- Train, baby, train! Before implementing a pilot ROWE program, participants should learn the philosophy and became well-versed in its tenets.
- Manage the change. Make sure you don’t launch and leave. Communicate and check in often about how it’s going.
- Measure the results. One of the most persuasive tools in overhauling management structures is good data.
Food, Fashion and a Little History
Good work, moms!: No one seems to know exactly what to thank for the 43% drop in obesity among 2- to 5-year-olds. Michelle Obama? Food stamp changes that make fruits and veggies more affordable for low-income families?
I know who to thank: You…moms. Many factors probably contribute to this huge improvement, but the fact that kids are getting fewer sugar-packed drinks also points to you.
“Free trade” comes to your kitchen: What does global trade have to do with what you feed your family? Plenty. International trade deals can limit the safety standards we require for imported food and how much inspection is allowed—at a time when we really need to know what we’re putting on our dinner tables.
Massive trade deals now under discussion—one among countries on the Atlantic and one among Pacific nations—are being negotiated in secret, behind closed doors. And now some in Congress are proposing “fast track” trade authority to get new, secretly negotiated trade deals through Congress in a hurry, with no amendments, limited debate and not nearly enough public scrutiny. Sound fishy? I agree. You can sign a petition to stop “fast track” here.
They work hard for the money: It may look glamorous, but modeling is hard work—and the women and girls who do it to sell high fashion are subject to some very ugly working conditions, from long hours and sexual coercion to excessive pressure to be skinny. So some models have joined together to create the Model Alliance to gain a voice on the job and in the industry. The Model Alliance, formed two years ago, won a fantastic New York State law this fall giving young models the same workplace protections that cover child performing artists.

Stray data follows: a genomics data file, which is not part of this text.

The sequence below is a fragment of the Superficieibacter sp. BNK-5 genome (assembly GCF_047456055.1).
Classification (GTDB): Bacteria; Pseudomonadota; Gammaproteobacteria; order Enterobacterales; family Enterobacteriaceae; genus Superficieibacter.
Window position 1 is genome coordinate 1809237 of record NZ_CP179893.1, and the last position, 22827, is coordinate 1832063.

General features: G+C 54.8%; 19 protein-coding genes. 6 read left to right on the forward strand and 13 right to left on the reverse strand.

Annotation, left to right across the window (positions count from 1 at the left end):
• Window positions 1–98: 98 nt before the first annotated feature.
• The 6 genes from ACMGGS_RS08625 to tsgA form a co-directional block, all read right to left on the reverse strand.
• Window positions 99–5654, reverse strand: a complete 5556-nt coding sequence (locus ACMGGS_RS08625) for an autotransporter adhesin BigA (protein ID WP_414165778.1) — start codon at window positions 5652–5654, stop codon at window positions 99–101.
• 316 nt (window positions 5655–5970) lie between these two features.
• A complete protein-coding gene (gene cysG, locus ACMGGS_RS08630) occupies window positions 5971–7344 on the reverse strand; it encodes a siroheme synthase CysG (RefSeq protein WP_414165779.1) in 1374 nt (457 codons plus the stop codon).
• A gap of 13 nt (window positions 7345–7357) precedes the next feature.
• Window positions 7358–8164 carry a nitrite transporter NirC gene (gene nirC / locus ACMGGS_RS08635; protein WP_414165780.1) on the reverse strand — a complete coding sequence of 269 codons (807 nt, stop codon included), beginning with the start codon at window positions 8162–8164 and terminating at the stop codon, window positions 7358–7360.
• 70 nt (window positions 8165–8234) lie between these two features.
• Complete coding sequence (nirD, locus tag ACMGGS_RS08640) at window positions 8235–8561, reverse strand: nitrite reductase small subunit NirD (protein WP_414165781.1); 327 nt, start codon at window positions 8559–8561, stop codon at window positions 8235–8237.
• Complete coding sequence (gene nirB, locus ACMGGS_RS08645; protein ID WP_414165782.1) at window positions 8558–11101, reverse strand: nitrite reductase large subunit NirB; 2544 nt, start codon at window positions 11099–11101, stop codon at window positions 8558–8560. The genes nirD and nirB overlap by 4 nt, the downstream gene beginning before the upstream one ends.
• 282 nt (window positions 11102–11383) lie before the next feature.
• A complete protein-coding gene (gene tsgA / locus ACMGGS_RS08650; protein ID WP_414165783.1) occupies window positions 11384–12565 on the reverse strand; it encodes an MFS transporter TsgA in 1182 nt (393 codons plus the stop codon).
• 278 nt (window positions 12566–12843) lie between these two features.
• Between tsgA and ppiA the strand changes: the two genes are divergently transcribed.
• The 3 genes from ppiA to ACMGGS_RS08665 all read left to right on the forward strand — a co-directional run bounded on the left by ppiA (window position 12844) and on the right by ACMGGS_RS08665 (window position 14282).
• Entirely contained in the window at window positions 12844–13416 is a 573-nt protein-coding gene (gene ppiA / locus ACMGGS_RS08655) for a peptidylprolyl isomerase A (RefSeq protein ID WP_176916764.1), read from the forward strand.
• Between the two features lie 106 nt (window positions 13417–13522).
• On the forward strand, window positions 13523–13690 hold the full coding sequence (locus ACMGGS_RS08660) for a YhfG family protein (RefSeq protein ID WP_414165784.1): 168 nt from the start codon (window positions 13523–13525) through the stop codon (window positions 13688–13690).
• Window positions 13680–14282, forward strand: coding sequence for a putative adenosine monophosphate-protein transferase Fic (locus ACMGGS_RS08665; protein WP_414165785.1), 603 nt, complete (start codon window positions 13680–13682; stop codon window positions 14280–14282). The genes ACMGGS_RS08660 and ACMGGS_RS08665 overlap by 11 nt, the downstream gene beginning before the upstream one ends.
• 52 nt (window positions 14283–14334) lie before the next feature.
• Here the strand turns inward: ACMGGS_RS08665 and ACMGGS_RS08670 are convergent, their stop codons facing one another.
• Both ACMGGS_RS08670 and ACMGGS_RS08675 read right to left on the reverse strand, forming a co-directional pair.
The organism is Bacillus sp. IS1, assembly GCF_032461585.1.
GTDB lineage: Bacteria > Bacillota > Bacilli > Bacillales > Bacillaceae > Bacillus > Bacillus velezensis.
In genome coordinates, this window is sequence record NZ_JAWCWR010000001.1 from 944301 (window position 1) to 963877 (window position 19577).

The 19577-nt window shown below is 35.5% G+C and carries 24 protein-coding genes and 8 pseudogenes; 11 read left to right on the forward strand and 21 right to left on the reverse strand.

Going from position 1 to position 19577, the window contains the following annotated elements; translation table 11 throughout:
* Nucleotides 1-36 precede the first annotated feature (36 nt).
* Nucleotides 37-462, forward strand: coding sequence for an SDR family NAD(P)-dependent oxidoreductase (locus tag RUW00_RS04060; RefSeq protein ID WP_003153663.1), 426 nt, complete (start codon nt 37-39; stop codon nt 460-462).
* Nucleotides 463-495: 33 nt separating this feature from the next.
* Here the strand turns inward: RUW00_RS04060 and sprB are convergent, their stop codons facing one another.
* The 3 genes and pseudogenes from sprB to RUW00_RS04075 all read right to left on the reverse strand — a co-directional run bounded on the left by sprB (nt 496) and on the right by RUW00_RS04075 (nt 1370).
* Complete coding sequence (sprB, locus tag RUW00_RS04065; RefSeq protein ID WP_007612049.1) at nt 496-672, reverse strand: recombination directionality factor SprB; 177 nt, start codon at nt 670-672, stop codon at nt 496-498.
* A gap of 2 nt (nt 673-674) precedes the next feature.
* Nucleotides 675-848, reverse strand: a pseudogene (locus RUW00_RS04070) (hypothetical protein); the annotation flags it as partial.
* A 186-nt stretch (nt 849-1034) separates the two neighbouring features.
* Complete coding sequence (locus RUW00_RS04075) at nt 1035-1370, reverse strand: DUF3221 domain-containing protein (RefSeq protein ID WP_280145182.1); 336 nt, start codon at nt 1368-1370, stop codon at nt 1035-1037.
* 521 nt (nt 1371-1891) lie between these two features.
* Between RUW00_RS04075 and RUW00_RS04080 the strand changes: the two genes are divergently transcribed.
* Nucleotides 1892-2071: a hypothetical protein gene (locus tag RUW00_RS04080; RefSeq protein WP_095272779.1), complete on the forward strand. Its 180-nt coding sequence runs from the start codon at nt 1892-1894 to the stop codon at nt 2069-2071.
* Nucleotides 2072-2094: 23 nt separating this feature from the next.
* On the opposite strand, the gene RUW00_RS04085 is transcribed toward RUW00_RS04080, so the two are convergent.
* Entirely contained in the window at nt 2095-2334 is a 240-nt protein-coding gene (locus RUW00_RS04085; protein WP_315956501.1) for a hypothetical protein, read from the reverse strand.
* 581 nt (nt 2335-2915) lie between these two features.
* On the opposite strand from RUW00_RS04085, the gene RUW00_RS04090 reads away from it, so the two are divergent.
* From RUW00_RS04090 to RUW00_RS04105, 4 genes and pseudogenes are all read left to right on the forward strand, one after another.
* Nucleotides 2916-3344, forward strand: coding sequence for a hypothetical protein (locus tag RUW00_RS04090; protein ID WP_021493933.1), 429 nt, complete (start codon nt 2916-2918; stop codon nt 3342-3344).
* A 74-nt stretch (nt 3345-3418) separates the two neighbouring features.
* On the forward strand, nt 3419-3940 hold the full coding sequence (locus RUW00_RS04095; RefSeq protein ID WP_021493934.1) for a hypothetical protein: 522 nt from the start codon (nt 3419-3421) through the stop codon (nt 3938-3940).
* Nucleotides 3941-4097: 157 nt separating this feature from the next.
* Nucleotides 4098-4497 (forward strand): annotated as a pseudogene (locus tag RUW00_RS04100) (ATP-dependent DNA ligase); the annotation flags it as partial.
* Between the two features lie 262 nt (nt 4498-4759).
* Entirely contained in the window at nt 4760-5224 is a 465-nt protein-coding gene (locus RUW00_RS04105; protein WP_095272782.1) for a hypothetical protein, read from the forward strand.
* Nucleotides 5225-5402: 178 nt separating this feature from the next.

Listen to former teen model Jennifer Sky share more about why models really need a voice at work.
Historic: One of the women with whom we should acquaint our families during Women’s History Month is Frances Perkins—President Franklin Roosevelt’s Labor secretary, the first woman to hold a cabinet position and a mom. Perkins witnessed New York City’s tragic Triangle Shirtwaist garment factory fire in 1911, which claimed the lives of 146 workers—mostly young women. She called the experience “a never-to-be-forgotten reminder of why I had to spend my life fighting conditions that could permit such a tragedy.”
We can thank Frances Perkins for shaping so much that workers take for granted today—unemployment benefits and pensions, workplace safety standards, the minimum wage, overtime pay, an end to child labor and—especially dear to me—collective bargaining. Thank you, Frances!
Question for you: I’m always intrigued by stories of events and inspirations that make women step up, stand up and become activists and leaders. For Frances Perkins it was a catastrophic fire. For me, it was watching my dad lose his hard-earned pension when Enron’s house of cards collapsed—months before he was supposed to retire. What was it for you? Please let me know by leaving your comments below. Thanks!